Second, by choosing greener cities, international firms aim to bolster their reputation and show their corporate responsibility in times of increasing environmental awareness and stakeholder pressure.

Our work thus demonstrates the specific impact of a city’s sustainability on its capacity to attract foreign investment, and how this may set in motion a virtuous cycle of sustainability-related FDI growth.

This has important policy implications for urban governance and more broadly for society at large, as we show that it is economically beneficial for cities to expand their environmental protection, with substantial effects for both air and water pollution control.

Cities appear to compete on the basis of a “race to the top” logic: being greener leads to more private investments from abroad. This stands in stark contrast to the “race to the bottom” noticed at the country and supranational levels, according to which the environment is sacrificed, with lax regulation attracting polluting industries and firms from countries with higher standards, for example in Europe, Canada or the US.

The findings we obtained are very important for policymakers who seek to attract more investments to their city. Specific urban policies should direct citizens and firms inside city boundaries to abide by maximum thresholds of the range of emissions in their respective activities, and ensure that significant portions of energy consumption and production originate from clean sources.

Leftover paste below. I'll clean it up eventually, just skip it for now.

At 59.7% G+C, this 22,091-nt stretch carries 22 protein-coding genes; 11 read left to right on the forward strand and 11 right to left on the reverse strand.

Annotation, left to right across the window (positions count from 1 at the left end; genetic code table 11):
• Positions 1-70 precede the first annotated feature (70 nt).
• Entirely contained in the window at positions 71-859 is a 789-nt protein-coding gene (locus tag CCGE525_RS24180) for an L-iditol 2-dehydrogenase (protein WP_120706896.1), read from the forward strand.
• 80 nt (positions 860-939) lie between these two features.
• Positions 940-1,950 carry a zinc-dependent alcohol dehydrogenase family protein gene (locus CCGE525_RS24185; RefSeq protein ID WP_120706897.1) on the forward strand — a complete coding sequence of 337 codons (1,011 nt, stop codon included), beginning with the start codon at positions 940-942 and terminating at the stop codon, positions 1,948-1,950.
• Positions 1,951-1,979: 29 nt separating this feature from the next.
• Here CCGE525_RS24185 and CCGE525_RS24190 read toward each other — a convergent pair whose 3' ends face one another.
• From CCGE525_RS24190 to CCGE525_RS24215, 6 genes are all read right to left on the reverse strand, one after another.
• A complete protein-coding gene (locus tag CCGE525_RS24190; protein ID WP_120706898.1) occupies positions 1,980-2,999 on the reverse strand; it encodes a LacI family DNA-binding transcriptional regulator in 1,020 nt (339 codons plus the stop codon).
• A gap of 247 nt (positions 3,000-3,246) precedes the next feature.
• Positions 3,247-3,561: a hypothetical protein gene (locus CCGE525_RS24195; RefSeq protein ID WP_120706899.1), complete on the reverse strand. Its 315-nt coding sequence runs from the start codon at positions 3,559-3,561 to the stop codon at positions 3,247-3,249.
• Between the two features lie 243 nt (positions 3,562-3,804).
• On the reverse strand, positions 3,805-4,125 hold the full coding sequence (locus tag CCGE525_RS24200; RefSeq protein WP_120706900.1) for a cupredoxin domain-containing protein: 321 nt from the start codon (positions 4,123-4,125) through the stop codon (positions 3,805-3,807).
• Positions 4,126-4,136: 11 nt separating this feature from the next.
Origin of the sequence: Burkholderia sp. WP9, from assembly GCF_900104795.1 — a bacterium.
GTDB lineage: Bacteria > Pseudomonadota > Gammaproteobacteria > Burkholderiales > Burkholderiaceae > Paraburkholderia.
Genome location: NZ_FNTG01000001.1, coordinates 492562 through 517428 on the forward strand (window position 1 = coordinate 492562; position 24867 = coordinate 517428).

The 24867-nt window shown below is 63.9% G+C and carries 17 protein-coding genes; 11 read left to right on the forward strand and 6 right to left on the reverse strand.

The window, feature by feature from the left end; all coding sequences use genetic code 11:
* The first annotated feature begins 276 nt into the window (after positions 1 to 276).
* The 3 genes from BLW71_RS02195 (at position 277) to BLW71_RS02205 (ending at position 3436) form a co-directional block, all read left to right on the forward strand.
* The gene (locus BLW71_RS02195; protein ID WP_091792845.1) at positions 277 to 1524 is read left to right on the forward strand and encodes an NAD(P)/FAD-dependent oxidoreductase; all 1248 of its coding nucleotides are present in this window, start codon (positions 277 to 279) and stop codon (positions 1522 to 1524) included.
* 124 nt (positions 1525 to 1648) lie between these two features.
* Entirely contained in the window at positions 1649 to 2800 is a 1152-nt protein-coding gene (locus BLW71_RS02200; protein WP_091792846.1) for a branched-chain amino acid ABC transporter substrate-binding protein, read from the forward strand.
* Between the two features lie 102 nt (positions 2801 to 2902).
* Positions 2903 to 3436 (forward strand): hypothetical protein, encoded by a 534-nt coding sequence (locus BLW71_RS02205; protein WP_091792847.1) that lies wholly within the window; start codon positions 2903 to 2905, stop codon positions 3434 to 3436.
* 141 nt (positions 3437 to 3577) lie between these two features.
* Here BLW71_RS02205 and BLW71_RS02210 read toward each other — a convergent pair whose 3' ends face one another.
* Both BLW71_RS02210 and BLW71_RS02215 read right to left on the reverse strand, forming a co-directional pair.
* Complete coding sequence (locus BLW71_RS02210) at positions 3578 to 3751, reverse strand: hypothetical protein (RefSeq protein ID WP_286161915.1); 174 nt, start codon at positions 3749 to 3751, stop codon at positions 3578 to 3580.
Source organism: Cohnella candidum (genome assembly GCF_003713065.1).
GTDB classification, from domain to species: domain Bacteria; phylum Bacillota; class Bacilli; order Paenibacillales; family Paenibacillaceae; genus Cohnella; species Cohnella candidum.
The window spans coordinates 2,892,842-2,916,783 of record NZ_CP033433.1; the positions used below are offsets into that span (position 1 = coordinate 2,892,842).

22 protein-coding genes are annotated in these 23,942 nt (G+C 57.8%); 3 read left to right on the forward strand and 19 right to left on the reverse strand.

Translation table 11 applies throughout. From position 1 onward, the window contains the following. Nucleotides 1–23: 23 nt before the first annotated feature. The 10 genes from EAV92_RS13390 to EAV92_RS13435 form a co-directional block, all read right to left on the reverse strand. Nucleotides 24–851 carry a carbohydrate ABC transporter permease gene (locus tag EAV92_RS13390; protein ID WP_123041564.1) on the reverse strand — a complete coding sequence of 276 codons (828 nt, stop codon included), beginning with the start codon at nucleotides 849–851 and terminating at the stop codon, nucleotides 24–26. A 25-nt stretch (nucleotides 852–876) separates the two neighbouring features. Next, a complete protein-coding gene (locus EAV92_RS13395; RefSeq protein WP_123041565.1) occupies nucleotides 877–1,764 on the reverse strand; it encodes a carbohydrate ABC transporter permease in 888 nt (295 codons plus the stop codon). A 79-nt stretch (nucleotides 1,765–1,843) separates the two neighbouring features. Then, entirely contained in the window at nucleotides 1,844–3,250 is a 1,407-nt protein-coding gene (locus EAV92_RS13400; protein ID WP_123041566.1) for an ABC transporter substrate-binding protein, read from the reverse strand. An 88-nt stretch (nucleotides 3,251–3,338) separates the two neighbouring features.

Moreover, cities could themselves invest in reducing air and water pollution and consider subsidizing firms and citizens that substantially exceed environmental norms. Promoting and facilitating the reuse of waste water seems to be a good strategy as well.

A recent article documents that 22 of the worst 30 cities in the world in terms of air pollution are located in India. As a consequence, its government has recently launched a new programme with specific measures tailored to individual cities, that Environment Minister Harsh Vardhan describes as a “war on pollution”. If this succeeds, the benefits will not only be associated to the lifespan of cities’ residents, but also to their economic prosperity. It is obvious that the three pillars of sustainability – environmental, social and economic – are interrelated, as also shown in our study.

For achieving a future that is cleaner, healthier, and more prosperous, we should embrace the central role of cities. This applies not just to China, with its strong role for different levels of government, but also to other countries where cities have similar room for manoeuvre in the environmental realm.

Given the severity and urgency of environmental issues, greater and more direct policy interventions at city level are increasingly called for, in market economies as well. It pays for us, private citizens, to live in clean and prosperous areas. Our research shows that it also pays for cities to be green.

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Related topics:
Urban TransformationSustainable Development